Lyla & Xander: Part 1

By Lyla Novakowski

I am going to begin by saying that you are worth more than any diagnosis. The story of my son and me is much like the story of any loving parent and their child. There are giant successes, infinite more failures, copious amounts of coffee, and a lot more questions than there are answers. This is as much of a story about cerebral palsy (CP), autism, agenesis of corpus callosum (ACC), and 15q duplication syndrome (Dup15q) as it is a story about time management, filling out forms, and figuring out how to fight. Our story is also about the importance of mental health and parenting and why having an incredible spouse is as important as living in an incredible state that has Katie Beckett program. Most importantly it’s about having an incredible kid, who against all odds still proves today why he belongs here and how every day he never ceases to amaze me.

The reality is that my son’s journey to cerebral palsy didn’t happen because of stroke or trauma. Some would even argue that this alone would disqualify him from even receiving that title. That it would mock the whole diagnosis as much as his diagnosis of autism. However, as we go through this journey, I hope you can see why our neurologist and all the fancy people we work with say he battles these things. I hope you are open to trying new things—if it works, great; if it doesn’t, that’s okay too. Maybe you read this, and you don’t feel alone. That’s honestly why I am writing this—for other caregivers regardless of their children’s diagnoses. We can call this experience spastic CP or autism or maybe later we find another name to give this. Regardless what we call it, my child’s experience will be different than yours no matter if we sit under the same umbrella or not. As parents we share the common storm of late-night panic attacks, fighting with insurance companies, filling out so many forms that your hands cramp, and of course, my favorite, the IEP meetings and politely explaining to a room of experts why your son needs X, Y and Z even though X, Y, and Z seem obvious.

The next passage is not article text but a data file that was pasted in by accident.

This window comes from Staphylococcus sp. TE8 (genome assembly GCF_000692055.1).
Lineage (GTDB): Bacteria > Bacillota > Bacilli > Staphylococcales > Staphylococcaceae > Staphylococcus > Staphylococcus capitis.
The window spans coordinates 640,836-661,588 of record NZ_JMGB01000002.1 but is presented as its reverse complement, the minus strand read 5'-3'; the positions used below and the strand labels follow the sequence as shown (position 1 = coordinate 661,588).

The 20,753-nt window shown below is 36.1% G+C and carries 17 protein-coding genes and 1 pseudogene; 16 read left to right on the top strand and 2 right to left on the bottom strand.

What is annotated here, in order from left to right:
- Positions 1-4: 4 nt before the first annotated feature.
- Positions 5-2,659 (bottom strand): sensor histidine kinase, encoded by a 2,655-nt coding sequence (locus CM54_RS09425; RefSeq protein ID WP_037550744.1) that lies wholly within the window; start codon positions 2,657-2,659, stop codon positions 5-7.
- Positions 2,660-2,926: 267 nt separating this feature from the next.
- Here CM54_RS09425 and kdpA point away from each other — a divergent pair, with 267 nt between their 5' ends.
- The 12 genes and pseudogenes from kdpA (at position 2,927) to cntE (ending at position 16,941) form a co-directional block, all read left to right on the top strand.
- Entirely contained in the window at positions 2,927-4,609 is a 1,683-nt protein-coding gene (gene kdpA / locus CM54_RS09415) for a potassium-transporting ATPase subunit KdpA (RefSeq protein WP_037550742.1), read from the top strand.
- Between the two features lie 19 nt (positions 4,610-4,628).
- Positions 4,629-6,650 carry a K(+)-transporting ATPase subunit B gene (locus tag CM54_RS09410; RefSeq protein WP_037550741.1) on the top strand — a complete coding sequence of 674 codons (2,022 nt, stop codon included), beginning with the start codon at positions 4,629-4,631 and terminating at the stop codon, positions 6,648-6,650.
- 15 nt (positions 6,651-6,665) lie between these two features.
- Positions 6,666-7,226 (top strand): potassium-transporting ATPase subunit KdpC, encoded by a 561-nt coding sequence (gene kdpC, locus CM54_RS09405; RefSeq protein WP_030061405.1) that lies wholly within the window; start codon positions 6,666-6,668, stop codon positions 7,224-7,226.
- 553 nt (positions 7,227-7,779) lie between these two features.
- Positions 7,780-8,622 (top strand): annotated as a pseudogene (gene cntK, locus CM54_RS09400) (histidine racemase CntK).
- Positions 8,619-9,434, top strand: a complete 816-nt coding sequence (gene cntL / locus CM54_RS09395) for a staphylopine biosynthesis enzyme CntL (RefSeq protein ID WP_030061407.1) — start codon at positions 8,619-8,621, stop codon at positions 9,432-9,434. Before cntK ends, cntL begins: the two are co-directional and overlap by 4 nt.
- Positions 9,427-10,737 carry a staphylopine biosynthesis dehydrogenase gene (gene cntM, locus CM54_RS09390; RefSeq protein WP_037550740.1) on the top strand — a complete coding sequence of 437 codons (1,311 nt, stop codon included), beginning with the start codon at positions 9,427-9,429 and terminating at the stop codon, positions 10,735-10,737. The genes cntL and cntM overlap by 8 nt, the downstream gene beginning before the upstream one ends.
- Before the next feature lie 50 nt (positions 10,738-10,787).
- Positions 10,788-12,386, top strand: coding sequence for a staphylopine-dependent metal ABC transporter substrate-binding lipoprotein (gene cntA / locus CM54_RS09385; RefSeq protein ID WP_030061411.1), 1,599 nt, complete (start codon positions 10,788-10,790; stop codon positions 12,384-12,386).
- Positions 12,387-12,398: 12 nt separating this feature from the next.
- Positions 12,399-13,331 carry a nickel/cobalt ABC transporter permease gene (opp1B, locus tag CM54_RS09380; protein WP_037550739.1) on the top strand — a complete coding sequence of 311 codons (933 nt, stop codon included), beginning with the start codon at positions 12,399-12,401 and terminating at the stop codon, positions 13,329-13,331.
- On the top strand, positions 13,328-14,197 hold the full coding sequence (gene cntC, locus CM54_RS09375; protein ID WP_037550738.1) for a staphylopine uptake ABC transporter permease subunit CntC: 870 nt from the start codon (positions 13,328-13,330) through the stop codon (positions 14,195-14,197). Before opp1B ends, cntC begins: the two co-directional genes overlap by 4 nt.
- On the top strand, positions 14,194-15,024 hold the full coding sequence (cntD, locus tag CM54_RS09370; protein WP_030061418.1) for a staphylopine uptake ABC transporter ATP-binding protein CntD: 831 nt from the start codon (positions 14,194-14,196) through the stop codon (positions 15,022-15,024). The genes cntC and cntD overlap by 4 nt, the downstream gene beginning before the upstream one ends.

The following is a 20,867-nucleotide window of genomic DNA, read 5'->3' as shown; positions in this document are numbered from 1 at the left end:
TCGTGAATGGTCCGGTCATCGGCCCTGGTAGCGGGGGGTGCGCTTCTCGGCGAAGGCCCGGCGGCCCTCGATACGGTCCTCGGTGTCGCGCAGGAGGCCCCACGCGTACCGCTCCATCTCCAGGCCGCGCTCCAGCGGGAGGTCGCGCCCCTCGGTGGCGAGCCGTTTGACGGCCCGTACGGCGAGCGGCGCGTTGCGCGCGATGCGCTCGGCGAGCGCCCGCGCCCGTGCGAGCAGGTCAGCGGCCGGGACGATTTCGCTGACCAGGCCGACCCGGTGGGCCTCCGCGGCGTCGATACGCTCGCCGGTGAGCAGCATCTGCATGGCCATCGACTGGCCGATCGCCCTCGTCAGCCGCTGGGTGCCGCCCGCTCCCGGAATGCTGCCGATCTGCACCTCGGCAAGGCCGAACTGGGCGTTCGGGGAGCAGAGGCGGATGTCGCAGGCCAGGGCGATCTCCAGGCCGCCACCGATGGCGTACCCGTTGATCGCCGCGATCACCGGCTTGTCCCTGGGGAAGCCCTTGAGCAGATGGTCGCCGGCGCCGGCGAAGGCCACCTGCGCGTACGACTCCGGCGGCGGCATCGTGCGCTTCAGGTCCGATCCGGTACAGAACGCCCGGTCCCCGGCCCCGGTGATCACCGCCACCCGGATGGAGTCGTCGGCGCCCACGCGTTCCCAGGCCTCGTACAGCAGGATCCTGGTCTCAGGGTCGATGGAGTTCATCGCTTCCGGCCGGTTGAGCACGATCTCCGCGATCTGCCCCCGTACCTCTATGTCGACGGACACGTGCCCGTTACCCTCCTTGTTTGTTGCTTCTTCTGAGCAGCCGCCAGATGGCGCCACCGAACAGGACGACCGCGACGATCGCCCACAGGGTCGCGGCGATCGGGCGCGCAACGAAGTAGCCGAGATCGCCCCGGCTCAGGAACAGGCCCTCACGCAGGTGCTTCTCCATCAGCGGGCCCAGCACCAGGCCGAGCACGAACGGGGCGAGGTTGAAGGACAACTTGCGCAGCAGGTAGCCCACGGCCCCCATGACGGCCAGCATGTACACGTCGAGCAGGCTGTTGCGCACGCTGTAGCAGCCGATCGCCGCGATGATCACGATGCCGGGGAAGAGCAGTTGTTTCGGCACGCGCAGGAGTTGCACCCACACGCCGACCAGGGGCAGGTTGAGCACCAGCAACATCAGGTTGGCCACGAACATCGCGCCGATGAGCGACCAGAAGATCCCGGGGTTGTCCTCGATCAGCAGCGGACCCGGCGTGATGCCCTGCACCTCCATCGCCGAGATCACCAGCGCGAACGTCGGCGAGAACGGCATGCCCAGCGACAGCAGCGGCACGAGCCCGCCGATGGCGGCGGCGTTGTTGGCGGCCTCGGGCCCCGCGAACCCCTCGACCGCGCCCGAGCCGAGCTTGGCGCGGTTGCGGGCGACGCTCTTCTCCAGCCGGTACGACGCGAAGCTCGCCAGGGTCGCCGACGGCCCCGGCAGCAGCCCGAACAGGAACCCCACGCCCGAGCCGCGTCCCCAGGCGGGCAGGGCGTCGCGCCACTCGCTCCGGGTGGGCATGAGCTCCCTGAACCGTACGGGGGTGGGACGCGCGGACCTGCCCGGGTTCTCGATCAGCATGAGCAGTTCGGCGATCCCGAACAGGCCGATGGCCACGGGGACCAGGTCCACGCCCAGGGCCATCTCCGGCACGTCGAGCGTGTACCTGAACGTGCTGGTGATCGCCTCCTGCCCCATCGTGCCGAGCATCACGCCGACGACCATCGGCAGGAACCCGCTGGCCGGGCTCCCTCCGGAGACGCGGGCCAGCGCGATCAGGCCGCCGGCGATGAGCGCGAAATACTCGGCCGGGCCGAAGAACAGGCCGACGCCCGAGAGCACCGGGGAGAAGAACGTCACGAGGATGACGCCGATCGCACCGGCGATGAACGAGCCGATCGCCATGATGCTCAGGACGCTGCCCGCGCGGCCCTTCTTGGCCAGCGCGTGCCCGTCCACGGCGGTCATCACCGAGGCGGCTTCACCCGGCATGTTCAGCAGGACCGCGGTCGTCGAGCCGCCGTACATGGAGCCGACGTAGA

Systemic ableism is the worst.

I first found out about the baby’s enlarged left ventricle and agenesis of the corpus Callosum when I was 26 weeks pregnant. My first real taste of ableism was when our award-winning high-risk gynecologist decided to offer me a late-term abortion before even asking me how I felt about this information. It felt like a generic card she had in her pocket. ‘“Oh your baby is different; clearly it’s broken’.” How someone can react this way over a probability still amazes me. This systemic ableism continued after the prenatal MRI, as I sat in another room of experts all telling me how important all this testing was, even though I lived in a state where there was no support because we made too much money to qualify. And of course, they asked with that strange amazement, “So you’re continuing with pregnancy?” At the time Virginia had no Medicaid waiver so I guess it was common for people to give up before knowing he future of their child’s life. I don’t judge others, but I was and still am offended that my baby was counted out before he even took his first breath in the world. The neurologist did tell us we had a high probability of cerebral palsy or autism or maybe both, though the risk for seizures was low at the time, and he didn’t require a stent. A stent is neurological tube that allows for stronger blood flow to the brain. There are also many people in the world that have agenesis of corpus callosum, and you would never know it. The neurologist didn’t tell me that; I knew that from college and my brilliant husband. For that reason, we decided it wasn’t right for us to have a follow follow-up MRI at two days old, and we decided not to do the genetic testing at that time. I simply wanted to enjoy my baby and embrace him for the incredible human that he is.





One month into the world, and I wasn’t ready for it.